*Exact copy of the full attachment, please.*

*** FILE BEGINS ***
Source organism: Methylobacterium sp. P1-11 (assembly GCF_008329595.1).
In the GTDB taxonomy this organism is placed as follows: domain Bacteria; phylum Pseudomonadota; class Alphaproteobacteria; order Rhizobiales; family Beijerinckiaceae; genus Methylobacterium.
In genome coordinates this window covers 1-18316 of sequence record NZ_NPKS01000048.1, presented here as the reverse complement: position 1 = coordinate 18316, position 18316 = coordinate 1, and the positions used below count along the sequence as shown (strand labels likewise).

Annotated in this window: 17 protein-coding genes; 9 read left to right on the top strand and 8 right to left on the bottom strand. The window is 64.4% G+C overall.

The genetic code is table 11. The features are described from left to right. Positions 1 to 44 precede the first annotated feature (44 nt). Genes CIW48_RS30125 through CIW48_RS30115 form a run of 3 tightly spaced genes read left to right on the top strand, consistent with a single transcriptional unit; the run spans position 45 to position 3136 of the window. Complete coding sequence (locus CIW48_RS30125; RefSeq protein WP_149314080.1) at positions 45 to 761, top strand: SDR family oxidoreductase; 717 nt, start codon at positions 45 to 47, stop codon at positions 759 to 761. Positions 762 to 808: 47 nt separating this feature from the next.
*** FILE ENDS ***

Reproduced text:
Source organism: Methylobacterium sp. P1-11 (assembly GCF_008329595.1).
In the GTDB taxonomy this organism is placed as follows: domain Bacteria; phylum Pseudomonadota; class Alphaproteobacteria; order Rhizobiales; family Beijerinckiaceae; genus Methylobacterium.
In genome coordinates this window covers 1-18316 of sequence record NZ_NPKS01000048.1, presented here as the reverse complement: position 1 = coordinate 18316, position 18316 = coordinate 1, and the positions used below count along the sequence as shown (strand labels likewise).

Annotated in this window: 17 protein-coding genes; 9 read left to right on the top strand and 8 right to left on the bottom strand. The window is 64.4% G+C overall.

The genetic code is table 11. The features are described from left to right. Positions 1 to 44 precede the first annotated feature (44 nt). Genes CIW48_RS30125 through CIW48_RS30115 form a run of 3 tightly spaced genes read left to right on the top strand, consistent with a single transcriptional unit; the run spans position 45 to position 3136 of the window. Complete coding sequence (locus CIW48_RS30125; RefSeq protein WP_149314080.1) at positions 45 to 761, top strand: SDR family oxidoreductase; 717 nt, start codon at positions 45 to 47, stop codon at positions 759 to 761. Positions 762 to 808: 47 nt separating this feature from the next.